Microsoft: Don’t Let PC Makers Ruin Windows 8

Microsoft: Don’t Let PC Makers Ruin Windows 8

The Windows 8 consumer preview is utterly delightful. But I have a huge suspicion that by the time it ships, it could completely suck. And that’s because the people who make the machines on which it is installed could screw it right up.

When you buy a new computer, before it arrives in your hands, the manufacturer installs Windows on it. And when they do, they often install a bunch of other useless programs as well, because the software vendors pay them to. It helps bring prices down; you can think of them as being ads subsidising your hardware. The thing is, they also tend to seriously degrade performance.

I’d been using a Windows 8 test rig provided by Microsoft for several days, and it was great. But I was curious how the experience would translate to my personal machine. So I installed it on my little HP Pavilion notebook. Sure enough, I loved it there too.

But it hit me that one of the things I’m loving so much is that neither of these builds is cluttered up with a horrible bunch of junk that’s only there because somebody in Palo Alto did a deal with Symantec or Roxio or installed some dumb game that nobody would ever willingly install on a machine.

It means my older, cheap little notebook actually runs better on a new operating system — because it doesn’t have a million unnecessary things going on in the background. One of my last glimpses of Windows 7 on the Pavillion was this banner popping up to remind me that without The Nortons, I’m going to be eaten by Sasquatches or something:

It was a fitting goodbye.

I don’t want to just single out HP. Basically every major OEM clutters up Windows with garbage crapware. At CES this year, one of the things Vizio was touting about its all-in-ones and ultrabooks was that they’d come with “clean” builds of Windows. Think about that: Vizio is using what it doesn’t include as a selling point. Dell has done the same thing in the past. And at one point, Sony was even trying to charge an extra $US50 to not install a bunch of horrible software on your nice new computer.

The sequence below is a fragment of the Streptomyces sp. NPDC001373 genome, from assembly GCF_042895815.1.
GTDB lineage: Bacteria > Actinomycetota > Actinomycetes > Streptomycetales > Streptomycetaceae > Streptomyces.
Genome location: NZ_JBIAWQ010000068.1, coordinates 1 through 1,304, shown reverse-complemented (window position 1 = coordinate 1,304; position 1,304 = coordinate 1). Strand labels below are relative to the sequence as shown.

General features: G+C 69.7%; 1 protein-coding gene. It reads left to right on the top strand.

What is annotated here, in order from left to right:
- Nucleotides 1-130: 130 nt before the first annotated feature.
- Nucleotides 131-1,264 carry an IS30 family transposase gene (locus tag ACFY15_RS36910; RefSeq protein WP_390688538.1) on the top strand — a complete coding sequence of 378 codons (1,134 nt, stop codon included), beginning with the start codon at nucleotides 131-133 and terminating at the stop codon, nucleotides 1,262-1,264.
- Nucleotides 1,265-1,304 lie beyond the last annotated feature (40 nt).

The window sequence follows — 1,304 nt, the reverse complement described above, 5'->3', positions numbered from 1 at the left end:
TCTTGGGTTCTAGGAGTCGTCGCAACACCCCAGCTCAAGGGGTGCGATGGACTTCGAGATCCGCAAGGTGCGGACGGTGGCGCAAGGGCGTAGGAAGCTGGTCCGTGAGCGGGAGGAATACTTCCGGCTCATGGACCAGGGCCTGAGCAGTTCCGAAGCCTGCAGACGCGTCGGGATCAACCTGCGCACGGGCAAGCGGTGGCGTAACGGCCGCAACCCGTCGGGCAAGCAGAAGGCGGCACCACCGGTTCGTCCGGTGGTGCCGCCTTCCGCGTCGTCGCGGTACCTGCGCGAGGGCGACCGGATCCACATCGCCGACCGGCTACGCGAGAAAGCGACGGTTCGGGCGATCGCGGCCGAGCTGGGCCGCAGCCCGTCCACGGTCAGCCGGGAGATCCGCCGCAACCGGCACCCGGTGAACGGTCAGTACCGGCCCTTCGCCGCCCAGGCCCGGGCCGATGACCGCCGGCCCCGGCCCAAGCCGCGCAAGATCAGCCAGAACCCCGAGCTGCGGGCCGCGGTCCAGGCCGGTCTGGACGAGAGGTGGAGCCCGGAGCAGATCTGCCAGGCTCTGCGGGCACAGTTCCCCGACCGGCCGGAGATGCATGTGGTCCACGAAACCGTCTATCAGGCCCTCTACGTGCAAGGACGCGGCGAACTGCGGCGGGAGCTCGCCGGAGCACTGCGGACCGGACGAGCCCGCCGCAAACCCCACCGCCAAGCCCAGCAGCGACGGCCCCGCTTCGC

Not that this is news to any longtime Windows user. I don’t recall if my version of Windows 3.1 came with a bunch of trialware all over it, but I know that my Windows 95 machine and every subsequent one I bought thereafter was littered like a Times Square sidewalk. Typically one of my first tasks when I get a new machine is to begin uninstalling as much crapware as I can. It’s abundantly clear that I’m not alone in that. Even Microsoft is aware of what a terrible problem it is, otherwise it wouldn’t make such a big deal about the PCs it sells in its store being Microsoft Signature PCs. That means no bloatware.

And its clear that Microsoft is working to make sure that you won’t need as much of that third party stuff with Windows 8. It’s baking in a lot of the traditional add-ons as native features. For example, its next generation operating system will come with a beefed up version of Windows Defender. You’d hope that would kill the need for some of the many irksome extras most people have to couple with Windows. And yet, despite Defender being on by default, Microsoft is still promoting lots of third party security vendors.

One of the great things about Windows 8 is that it’s all clean lines and clutter-free. Yet I strongly suspect that, behind the scenes, OEMs are at this very moment already making deals to load up their machines with unnecessary software to bring costs down. It’s going to happen.

That is, unless Microsoft actively works to stop OEMs from polluting its system and dragging down its brand. Microsoft has already been quite daring in breaking with the past in terms of user interface. And it is certainly not afraid to be a bully. If it truly wants Windows 8 to be a radically better user experience, it needs to use its power in the marketplace to force OEMs to stop ruining Windows.